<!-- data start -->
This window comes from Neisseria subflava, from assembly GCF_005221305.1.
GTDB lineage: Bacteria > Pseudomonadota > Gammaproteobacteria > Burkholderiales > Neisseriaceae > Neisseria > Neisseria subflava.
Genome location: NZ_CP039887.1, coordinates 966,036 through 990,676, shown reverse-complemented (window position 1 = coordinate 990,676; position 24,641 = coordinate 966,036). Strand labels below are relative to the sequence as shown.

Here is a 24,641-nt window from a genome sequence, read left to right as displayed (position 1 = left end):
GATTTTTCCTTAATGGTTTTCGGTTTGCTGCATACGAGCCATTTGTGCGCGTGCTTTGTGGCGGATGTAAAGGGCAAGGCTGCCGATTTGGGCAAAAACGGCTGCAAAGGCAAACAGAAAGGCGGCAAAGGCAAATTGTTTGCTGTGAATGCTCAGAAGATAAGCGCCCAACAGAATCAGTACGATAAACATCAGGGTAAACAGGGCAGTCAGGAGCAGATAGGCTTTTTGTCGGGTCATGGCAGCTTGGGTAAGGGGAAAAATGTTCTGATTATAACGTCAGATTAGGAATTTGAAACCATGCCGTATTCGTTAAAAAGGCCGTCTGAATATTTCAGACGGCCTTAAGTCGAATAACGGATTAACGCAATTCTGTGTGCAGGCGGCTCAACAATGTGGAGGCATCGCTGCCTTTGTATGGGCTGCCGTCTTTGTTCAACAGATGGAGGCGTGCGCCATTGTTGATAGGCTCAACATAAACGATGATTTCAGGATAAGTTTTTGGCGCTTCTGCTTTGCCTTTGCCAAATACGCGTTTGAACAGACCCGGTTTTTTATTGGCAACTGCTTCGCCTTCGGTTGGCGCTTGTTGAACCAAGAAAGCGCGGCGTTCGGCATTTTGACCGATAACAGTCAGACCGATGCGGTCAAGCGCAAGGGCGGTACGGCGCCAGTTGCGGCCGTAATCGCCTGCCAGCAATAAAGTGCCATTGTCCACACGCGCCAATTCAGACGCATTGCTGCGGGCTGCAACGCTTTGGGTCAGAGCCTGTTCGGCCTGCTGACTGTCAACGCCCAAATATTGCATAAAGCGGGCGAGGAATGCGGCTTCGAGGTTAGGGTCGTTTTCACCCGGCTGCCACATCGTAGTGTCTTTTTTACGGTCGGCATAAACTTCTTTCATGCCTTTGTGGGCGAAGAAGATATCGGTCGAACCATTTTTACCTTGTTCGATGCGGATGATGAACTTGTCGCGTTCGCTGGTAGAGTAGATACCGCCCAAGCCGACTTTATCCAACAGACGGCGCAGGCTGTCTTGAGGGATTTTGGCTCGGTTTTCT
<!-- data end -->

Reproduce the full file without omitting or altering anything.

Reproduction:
This window comes from Neisseria subflava, from assembly GCF_005221305.1.
GTDB lineage: Bacteria > Pseudomonadota > Gammaproteobacteria > Burkholderiales > Neisseriaceae > Neisseria > Neisseria subflava.
Genome location: NZ_CP039887.1, coordinates 966,036 through 990,676, shown reverse-complemented (window position 1 = coordinate 990,676; position 24,641 = coordinate 966,036). Strand labels below are relative to the sequence as shown.

Here is a 24,641-nt window from a genome sequence, read left to right as displayed (position 1 = left end):
GATTTTTCCTTAATGGTTTTCGGTTTGCTGCATACGAGCCATTTGTGCGCGTGCTTTGTGGCGGATGTAAAGGGCAAGGCTGCCGATTTGGGCAAAAACGGCTGCAAAGGCAAACAGAAAGGCGGCAAAGGCAAATTGTTTGCTGTGAATGCTCAGAAGATAAGCGCCCAACAGAATCAGTACGATAAACATCAGGGTAAACAGGGCAGTCAGGAGCAGATAGGCTTTTTGTCGGGTCATGGCAGCTTGGGTAAGGGGAAAAATGTTCTGATTATAACGTCAGATTAGGAATTTGAAACCATGCCGTATTCGTTAAAAAGGCCGTCTGAATATTTCAGACGGCCTTAAGTCGAATAACGGATTAACGCAATTCTGTGTGCAGGCGGCTCAACAATGTGGAGGCATCGCTGCCTTTGTATGGGCTGCCGTCTTTGTTCAACAGATGGAGGCGTGCGCCATTGTTGATAGGCTCAACATAAACGATGATTTCAGGATAAGTTTTTGGCGCTTCTGCTTTGCCTTTGCCAAATACGCGTTTGAACAGACCCGGTTTTTTATTGGCAACTGCTTCGCCTTCGGTTGGCGCTTGTTGAACCAAGAAAGCGCGGCGTTCGGCATTTTGACCGATAACAGTCAGACCGATGCGGTCAAGCGCAAGGGCGGTACGGCGCCAGTTGCGGCCGTAATCGCCTGCCAGCAATAAAGTGCCATTGTCCACACGCGCCAATTCAGACGCATTGCTGCGGGCTGCAACGCTTTGGGTCAGAGCCTGTTCGGCCTGCTGACTGTCAACGCCCAAATATTGCATAAAGCGGGCGAGGAATGCGGCTTCGAGGTTAGGGTCGTTTTCACCCGGCTGCCACATCGTAGTGTCTTTTTTACGGTCGGCATAAACTTCTTTCATGCCTTTGTGGGCGAAGAAGATATCGGTCGAACCATTTTTACCTTGTTCGATGCGGATGATGAACTTGTCGCGTTCGCTGGTAGAGTAGATACCGCCCAAGCCGACTTTATCCAACAGACGGCGCAGGCTGTCTTGAGGGATTTTGGCTCGGTTTTCT